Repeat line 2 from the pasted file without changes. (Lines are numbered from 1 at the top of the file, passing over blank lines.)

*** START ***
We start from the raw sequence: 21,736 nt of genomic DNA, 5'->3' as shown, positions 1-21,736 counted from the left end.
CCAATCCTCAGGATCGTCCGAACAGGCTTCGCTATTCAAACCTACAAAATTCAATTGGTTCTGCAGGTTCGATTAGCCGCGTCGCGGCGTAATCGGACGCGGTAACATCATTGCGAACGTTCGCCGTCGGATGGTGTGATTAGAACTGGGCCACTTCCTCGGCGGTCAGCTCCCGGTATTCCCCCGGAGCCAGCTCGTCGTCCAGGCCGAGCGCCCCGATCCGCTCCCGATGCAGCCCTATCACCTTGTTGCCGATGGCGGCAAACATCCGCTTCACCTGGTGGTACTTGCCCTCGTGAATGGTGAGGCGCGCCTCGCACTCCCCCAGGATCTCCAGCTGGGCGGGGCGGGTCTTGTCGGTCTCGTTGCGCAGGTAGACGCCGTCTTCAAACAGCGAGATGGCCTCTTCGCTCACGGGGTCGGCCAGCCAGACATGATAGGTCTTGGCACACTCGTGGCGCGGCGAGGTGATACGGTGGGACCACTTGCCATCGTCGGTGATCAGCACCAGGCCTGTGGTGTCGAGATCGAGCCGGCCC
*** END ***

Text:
CCAATCCTCAGGATCGTCCGAACAGGCTTCGCTATTCAAACCTACAAAATTCAATTGGTTCTGCAGGTTCGATTAGCCGCGTCGCGGCGTAATCGGACGCGGTAACATCATTGCGAACGTTCGCCGTCGGATGGTGTGATTAGAACTGGGCCACTTCCTCGGCGGTCAGCTCCCGGTATTCCCCCGGAGCCAGCTCGTCGTCCAGGCCGAGCGCCCCGATCCGCTCCCGATGCAGCCCTATCACCTTGTTGCCGATGGCGGCAAACATCCGCTTCACCTGGTGGTACTTGCCCTCGTGAATGGTGAGGCGCGCCTCGCACTCCCCCAGGATCTCCAGCTGGGCGGGGCGGGTCTTGTCGGTCTCGTTGCGCAGGTAGACGCCGTCTTCAAACAGCGAGATGGCCTCTTCGCTCACGGGGTCGGCCAGCCAGACATGATAGGTCTTGGCACACTCGTGGCGCGGCGAGGTGATACGGTGGGACCACTTGCCATCGTCGGTGATCAGCACCAGGCCTGTGGTGTCGAGATCGAGCCGGCCC